With several major players more than doubling their share prices during 2012, investors who jumped into this sector early on rode terrific industry margins to great success. The energy boom here in North America has led to a fruitful crack spread because of the lower oil costs here versus markets abroad. Throughout the year, West Texas Intermediate crude oil -- which provides the typical U.S. benchmark price -- and its domestic counterparts remained below the Brent crude price that the rest of the world is expected to pay. As a result, refiners within our borders experienced margins that have escaped them for quite a while.
Some integrated oil executives, such as Chevron (NYSE: CVX ) Chairman and CEO John Watson, believe that this downstream success could be a "short-term phenomenon." But what about those more intimately tied to this business? For that answer, we turned to conference calls and presentations held by some of the most recently successful refiners here in the U.S. to see what they had to say.
In its first full year since being spun off from Marathon Oil, Marathon Petroleum (NYSE: MPC ) treated its investing faithful with 88.6% growth in its share price. In the company's Jan. 30 conference call, President and CEO Gary Heminger was excited about what 2013 has in store, stemming in part from the company's moves late in 2012 to increase its capacity, which included upgrading its Detroit refinery and purchasing BP's Texas City refinery near Galveston Bay. The remainder of his excitement revolves around his expectations for the marketplace:
Our outlook for U.S. gasoline demand for 2013 is flat, and U.S. distillate demand to be up about 3.5%. In addition, we expect export opportunities to remain attractive in 2013. Our distillate exports rose to 151,000 barrels per day during the fourth quarter, compared to the 94,000 barrels per day in the same quarter last year. We remain optimistic about the global competitive position of our US Gulf Coast refineries, and the prospects for future exports of gasoline and distillate.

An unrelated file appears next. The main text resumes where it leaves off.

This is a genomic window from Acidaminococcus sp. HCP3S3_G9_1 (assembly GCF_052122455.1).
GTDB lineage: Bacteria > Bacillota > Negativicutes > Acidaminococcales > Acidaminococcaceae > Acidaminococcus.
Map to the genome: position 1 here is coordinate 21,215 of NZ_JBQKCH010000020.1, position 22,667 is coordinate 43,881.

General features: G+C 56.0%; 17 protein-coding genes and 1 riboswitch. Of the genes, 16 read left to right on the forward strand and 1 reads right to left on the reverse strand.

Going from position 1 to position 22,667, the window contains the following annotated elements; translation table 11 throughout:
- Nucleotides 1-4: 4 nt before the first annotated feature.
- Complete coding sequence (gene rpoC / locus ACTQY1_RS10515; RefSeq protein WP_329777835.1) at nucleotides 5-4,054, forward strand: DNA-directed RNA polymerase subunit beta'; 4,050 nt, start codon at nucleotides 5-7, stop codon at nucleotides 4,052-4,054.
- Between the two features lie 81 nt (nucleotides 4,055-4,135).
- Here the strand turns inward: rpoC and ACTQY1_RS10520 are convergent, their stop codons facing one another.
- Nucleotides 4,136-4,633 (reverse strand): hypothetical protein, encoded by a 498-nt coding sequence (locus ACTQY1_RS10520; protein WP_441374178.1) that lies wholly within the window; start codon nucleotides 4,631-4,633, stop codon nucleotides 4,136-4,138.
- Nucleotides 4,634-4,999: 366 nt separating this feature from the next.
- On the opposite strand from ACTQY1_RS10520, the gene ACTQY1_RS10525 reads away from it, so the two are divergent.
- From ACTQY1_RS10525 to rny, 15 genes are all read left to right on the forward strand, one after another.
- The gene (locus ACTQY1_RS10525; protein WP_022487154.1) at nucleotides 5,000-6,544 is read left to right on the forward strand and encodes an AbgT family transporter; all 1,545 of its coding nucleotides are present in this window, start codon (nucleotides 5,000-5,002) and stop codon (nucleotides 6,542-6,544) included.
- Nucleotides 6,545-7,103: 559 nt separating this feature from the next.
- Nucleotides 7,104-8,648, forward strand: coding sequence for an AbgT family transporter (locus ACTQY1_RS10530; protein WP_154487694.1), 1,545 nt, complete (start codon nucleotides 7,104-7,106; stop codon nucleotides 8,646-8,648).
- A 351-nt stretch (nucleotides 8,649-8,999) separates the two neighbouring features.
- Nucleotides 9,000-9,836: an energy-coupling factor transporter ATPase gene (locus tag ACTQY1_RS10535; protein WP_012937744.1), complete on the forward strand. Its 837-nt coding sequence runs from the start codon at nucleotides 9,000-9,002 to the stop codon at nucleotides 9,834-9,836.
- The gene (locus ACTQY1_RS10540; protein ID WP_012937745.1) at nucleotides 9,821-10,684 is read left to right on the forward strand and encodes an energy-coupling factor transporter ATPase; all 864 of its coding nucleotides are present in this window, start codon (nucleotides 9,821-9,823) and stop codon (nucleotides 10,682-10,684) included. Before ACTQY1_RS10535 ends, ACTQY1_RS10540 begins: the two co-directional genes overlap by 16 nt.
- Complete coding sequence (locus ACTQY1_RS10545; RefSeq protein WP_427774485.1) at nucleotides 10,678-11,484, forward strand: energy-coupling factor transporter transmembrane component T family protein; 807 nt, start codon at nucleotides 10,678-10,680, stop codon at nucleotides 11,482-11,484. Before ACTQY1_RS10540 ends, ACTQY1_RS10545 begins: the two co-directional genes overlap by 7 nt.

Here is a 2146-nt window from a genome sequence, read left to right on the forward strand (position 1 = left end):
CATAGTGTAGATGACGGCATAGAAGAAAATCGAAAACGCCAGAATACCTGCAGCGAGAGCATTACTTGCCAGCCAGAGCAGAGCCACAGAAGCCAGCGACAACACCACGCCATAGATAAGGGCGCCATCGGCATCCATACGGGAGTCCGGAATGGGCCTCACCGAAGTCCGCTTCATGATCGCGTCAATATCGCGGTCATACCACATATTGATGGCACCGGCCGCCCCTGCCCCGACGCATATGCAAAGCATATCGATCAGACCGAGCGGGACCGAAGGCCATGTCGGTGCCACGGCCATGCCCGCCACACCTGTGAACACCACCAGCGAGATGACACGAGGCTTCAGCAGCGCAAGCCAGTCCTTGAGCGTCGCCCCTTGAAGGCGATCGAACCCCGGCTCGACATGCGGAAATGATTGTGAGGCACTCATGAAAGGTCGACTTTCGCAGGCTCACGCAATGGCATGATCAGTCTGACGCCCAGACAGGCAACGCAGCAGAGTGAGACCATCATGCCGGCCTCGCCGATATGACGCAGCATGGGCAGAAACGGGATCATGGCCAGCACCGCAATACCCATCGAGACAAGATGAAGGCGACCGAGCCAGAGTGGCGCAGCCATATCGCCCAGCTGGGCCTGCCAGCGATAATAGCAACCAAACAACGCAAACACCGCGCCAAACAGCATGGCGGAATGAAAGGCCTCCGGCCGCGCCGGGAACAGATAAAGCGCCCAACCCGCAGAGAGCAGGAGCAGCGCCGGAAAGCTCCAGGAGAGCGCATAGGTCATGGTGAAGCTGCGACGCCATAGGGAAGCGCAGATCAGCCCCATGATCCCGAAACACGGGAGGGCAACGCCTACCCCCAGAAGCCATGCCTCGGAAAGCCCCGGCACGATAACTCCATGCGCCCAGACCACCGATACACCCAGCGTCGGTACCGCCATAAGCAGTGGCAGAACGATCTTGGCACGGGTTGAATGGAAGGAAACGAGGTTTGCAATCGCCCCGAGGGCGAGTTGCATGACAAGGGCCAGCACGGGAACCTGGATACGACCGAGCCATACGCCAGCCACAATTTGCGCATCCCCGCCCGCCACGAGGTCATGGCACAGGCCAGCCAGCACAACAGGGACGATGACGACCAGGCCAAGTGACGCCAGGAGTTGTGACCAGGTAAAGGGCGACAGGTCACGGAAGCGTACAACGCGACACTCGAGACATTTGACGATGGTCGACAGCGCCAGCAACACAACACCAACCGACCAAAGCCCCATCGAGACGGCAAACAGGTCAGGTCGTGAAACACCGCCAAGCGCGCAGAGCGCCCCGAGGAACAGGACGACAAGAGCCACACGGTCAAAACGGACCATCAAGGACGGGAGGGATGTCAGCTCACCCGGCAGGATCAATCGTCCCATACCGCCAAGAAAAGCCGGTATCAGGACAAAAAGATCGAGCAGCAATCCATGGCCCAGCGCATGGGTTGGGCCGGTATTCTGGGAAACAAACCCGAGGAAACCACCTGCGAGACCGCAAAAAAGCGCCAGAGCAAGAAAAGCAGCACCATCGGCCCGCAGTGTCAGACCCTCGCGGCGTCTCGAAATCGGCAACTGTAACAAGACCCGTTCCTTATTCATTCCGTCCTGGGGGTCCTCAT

At Marathon Petroleum's recently spun-off peer, Phillips 66 (NYSE: PSX ) , company Chairman and CEO Greg Garland offered a bullish long-term sentiment for his company's midstream segment, which benefits from the oversupply of oil and gas and the abundant demand from refineries resulting from current crack spreads. During the Q&A period, he said:
Long term, we think that fundamentally the midstream business is a good place to invest. We've got aggressive growth plans in there. ... [W]hat you're going to see is a reduced sensitivity longer term in the midstream space, as there [are] more fee-based assets put in service.
Sticking with another of the largest refiners in the game, it remains hard to find negative sentiments regarding what to expect in the near to mid-term for Valero Energy (NYSE: VLO ) . However, when discussing the company's 2013 capital spending plans, Chairman and CEO Bill Klesse noted that Valero and many of its peers are investing heavily in logistics and rail because of the long lead times to get crude to refineries via pipelines. The hold-up of the Keystone XL pipeline in the White House is just one example of the difficulties that can arise when attempting to develop new pipeline systems here in the United States.
Said Klesse: "[T]here is no question, rail is growing very rapidly by every single company. ... But the supply is there, and the market demand is in these refining centers, and you would not get any argument from us, or I think any of our competitors, since all of us are buying railcars, that this is a big part of our future in this business, is your logistics capability to move distressed crude oils to your refineries."
These sentiments don't solely rest with the largest companies in the downstream business, either. Looking at some of the things that Tesoro (NYSE: TSO ) President and CEO Greg Goff had to say after his company's wildly successful 2012 campaign echoed Klesse's statements about the need for greater rail and hinted that the company might expand its delivery of Bakken crude to the California market for both domestic use and export to South America.
Based on reading through these calls, it appears that the refineries have taken advantage of these recent boom times by reinvesting in their operations and are well positioned to absorb any potential margin contraction. While this pullback is certainly possible, several of the executives here remained optimistic that the spreads they experienced in 2012 will remain relatively intact over the next year or two. Based on these outlooks, investors could certainly still experience some upside to these stocks, even after the tremendous run last year.
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